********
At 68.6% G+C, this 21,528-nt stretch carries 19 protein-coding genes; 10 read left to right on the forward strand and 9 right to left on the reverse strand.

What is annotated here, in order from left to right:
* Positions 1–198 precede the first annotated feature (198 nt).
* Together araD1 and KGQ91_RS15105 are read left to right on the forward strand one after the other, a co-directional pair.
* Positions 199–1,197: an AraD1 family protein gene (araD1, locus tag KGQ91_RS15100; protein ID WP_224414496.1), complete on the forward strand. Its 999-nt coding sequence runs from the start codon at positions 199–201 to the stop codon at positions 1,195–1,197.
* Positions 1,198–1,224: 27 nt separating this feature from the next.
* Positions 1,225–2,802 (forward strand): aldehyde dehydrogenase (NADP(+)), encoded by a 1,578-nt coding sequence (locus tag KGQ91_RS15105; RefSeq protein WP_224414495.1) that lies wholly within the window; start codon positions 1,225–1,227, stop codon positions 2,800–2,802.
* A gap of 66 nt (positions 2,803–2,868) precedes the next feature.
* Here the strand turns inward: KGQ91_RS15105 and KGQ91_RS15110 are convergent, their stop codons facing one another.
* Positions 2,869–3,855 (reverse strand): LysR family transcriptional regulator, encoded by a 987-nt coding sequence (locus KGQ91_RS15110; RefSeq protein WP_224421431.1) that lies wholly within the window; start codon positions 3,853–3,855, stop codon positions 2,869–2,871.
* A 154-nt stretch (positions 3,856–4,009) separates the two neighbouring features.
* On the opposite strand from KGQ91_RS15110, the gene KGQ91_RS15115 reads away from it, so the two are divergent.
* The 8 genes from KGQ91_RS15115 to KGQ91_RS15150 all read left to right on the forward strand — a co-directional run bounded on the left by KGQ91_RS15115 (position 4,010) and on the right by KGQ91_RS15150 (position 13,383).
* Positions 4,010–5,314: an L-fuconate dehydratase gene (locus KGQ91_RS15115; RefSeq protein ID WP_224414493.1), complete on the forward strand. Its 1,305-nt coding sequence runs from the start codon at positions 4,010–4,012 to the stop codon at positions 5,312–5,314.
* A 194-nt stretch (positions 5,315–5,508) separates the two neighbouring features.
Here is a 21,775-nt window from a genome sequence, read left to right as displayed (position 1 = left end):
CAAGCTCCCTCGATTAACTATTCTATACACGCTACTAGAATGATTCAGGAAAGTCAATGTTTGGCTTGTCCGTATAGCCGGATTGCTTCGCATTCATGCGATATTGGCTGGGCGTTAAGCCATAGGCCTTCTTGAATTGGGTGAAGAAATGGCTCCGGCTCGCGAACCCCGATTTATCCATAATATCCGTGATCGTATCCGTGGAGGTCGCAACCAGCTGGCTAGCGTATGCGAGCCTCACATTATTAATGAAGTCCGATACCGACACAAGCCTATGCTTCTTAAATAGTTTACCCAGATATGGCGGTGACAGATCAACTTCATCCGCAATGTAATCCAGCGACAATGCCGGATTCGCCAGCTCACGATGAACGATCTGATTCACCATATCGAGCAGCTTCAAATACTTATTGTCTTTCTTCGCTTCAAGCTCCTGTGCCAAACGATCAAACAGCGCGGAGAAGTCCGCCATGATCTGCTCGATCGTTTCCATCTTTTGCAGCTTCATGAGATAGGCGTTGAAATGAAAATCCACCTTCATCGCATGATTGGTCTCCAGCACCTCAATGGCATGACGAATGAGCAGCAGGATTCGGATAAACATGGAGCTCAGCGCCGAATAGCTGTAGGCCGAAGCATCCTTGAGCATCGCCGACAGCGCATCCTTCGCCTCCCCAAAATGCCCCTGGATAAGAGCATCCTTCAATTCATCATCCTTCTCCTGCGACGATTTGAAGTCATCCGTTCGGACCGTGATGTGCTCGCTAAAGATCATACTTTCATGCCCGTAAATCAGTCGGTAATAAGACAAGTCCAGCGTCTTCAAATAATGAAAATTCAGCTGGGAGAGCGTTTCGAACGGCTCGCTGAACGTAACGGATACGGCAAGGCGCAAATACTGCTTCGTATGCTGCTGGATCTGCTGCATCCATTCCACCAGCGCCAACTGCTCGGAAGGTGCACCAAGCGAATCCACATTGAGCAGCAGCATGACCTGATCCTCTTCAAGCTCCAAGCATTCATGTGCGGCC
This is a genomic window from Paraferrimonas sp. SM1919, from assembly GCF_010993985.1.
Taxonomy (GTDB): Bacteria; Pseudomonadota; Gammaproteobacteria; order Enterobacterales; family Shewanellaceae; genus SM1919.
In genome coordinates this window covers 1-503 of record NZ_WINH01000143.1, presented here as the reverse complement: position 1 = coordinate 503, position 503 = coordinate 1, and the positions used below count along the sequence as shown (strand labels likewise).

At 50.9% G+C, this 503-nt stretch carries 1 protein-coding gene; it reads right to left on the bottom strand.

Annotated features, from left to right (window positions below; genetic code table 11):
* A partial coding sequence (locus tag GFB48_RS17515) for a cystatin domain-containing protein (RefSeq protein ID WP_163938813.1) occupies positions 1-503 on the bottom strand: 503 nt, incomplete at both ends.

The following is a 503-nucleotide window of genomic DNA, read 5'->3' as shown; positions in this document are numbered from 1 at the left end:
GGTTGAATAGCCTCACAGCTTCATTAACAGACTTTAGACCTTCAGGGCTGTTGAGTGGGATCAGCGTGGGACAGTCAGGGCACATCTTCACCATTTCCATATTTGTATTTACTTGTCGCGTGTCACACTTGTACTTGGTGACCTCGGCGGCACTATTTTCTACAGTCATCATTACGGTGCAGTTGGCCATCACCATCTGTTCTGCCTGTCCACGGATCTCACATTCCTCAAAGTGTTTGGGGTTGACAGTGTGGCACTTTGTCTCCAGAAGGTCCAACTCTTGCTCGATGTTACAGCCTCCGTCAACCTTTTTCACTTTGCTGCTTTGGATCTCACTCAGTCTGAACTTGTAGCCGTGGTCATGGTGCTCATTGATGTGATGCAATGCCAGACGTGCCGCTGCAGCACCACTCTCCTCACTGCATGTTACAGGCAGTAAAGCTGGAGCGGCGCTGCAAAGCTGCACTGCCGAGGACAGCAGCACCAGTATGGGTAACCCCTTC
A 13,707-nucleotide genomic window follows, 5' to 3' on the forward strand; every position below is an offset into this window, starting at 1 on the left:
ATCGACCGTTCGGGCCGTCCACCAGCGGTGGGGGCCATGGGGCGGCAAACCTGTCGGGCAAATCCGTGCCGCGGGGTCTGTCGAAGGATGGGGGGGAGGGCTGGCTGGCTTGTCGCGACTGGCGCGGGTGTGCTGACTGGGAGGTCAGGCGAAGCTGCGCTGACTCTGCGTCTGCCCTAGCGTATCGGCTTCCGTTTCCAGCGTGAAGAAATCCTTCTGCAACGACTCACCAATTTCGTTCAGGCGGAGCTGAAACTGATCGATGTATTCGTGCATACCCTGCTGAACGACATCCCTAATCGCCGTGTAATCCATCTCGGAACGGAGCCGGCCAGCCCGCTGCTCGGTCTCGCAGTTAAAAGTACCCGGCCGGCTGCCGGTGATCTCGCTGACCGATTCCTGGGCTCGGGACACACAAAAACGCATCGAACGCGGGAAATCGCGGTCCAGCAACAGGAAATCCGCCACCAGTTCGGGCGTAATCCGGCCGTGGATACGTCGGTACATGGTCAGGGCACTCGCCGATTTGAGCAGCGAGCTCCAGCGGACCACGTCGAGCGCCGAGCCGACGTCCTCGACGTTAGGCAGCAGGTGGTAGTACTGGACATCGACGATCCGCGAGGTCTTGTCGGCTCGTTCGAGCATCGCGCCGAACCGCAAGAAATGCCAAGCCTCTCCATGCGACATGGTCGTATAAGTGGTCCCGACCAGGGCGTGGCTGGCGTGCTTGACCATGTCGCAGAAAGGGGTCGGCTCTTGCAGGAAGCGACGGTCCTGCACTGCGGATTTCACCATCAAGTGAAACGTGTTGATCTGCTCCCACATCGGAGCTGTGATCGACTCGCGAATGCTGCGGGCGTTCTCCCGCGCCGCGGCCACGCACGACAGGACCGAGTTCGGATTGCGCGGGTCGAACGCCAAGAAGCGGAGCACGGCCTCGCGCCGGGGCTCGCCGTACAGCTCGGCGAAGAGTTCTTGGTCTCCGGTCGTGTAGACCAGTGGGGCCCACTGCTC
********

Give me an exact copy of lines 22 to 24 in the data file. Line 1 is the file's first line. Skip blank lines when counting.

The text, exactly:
Annotated features, from left to right (window positions below; genetic code table 11):
* A partial coding sequence (locus tag GFB48_RS17515) for a cystatin domain-containing protein (RefSeq protein ID WP_163938813.1) occupies positions 1-503 on the bottom strand: 503 nt, incomplete at both ends.

The following is a 503-nucleotide window of genomic DNA, read 5'->3' as shown; positions in this document are numbered from 1 at the left end: